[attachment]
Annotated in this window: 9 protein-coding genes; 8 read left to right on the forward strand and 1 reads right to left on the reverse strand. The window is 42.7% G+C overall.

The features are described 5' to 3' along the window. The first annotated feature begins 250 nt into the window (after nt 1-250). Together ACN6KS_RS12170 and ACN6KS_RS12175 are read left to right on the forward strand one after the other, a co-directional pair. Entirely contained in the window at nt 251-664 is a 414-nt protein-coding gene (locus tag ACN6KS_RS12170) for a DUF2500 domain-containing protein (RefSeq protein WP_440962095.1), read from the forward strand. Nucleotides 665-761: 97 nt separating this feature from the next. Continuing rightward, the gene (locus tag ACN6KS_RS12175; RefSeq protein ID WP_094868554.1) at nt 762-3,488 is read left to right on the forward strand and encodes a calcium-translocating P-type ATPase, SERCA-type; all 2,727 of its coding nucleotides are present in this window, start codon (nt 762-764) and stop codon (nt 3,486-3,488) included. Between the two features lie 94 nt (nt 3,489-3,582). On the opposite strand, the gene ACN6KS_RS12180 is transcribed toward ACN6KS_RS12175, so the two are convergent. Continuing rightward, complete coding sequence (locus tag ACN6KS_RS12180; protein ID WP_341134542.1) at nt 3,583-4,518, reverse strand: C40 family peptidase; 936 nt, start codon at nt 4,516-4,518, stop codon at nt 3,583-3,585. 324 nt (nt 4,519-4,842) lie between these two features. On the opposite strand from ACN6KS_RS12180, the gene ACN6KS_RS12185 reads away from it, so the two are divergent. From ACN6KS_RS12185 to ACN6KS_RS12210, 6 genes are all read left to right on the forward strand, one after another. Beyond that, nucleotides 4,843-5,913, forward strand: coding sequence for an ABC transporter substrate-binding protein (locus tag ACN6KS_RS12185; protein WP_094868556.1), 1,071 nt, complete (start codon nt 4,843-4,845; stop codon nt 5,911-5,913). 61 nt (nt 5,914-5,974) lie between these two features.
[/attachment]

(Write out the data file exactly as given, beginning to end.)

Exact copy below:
Annotated in this window: 9 protein-coding genes; 8 read left to right on the forward strand and 1 reads right to left on the reverse strand. The window is 42.7% G+C overall.

The features are described 5' to 3' along the window. The first annotated feature begins 250 nt into the window (after nt 1-250). Together ACN6KS_RS12170 and ACN6KS_RS12175 are read left to right on the forward strand one after the other, a co-directional pair. Entirely contained in the window at nt 251-664 is a 414-nt protein-coding gene (locus tag ACN6KS_RS12170) for a DUF2500 domain-containing protein (RefSeq protein WP_440962095.1), read from the forward strand. Nucleotides 665-761: 97 nt separating this feature from the next. Continuing rightward, the gene (locus tag ACN6KS_RS12175; RefSeq protein ID WP_094868554.1) at nt 762-3,488 is read left to right on the forward strand and encodes a calcium-translocating P-type ATPase, SERCA-type; all 2,727 of its coding nucleotides are present in this window, start codon (nt 762-764) and stop codon (nt 3,486-3,488) included. Between the two features lie 94 nt (nt 3,489-3,582). On the opposite strand, the gene ACN6KS_RS12180 is transcribed toward ACN6KS_RS12175, so the two are convergent. Continuing rightward, complete coding sequence (locus tag ACN6KS_RS12180; protein ID WP_341134542.1) at nt 3,583-4,518, reverse strand: C40 family peptidase; 936 nt, start codon at nt 4,516-4,518, stop codon at nt 3,583-3,585. 324 nt (nt 4,519-4,842) lie between these two features. On the opposite strand from ACN6KS_RS12180, the gene ACN6KS_RS12185 reads away from it, so the two are divergent. From ACN6KS_RS12185 to ACN6KS_RS12210, 6 genes are all read left to right on the forward strand, one after another. Beyond that, nucleotides 4,843-5,913, forward strand: coding sequence for an ABC transporter substrate-binding protein (locus tag ACN6KS_RS12185; protein WP_094868556.1), 1,071 nt, complete (start codon nt 4,843-4,845; stop codon nt 5,911-5,913). 61 nt (nt 5,914-5,974) lie between these two features.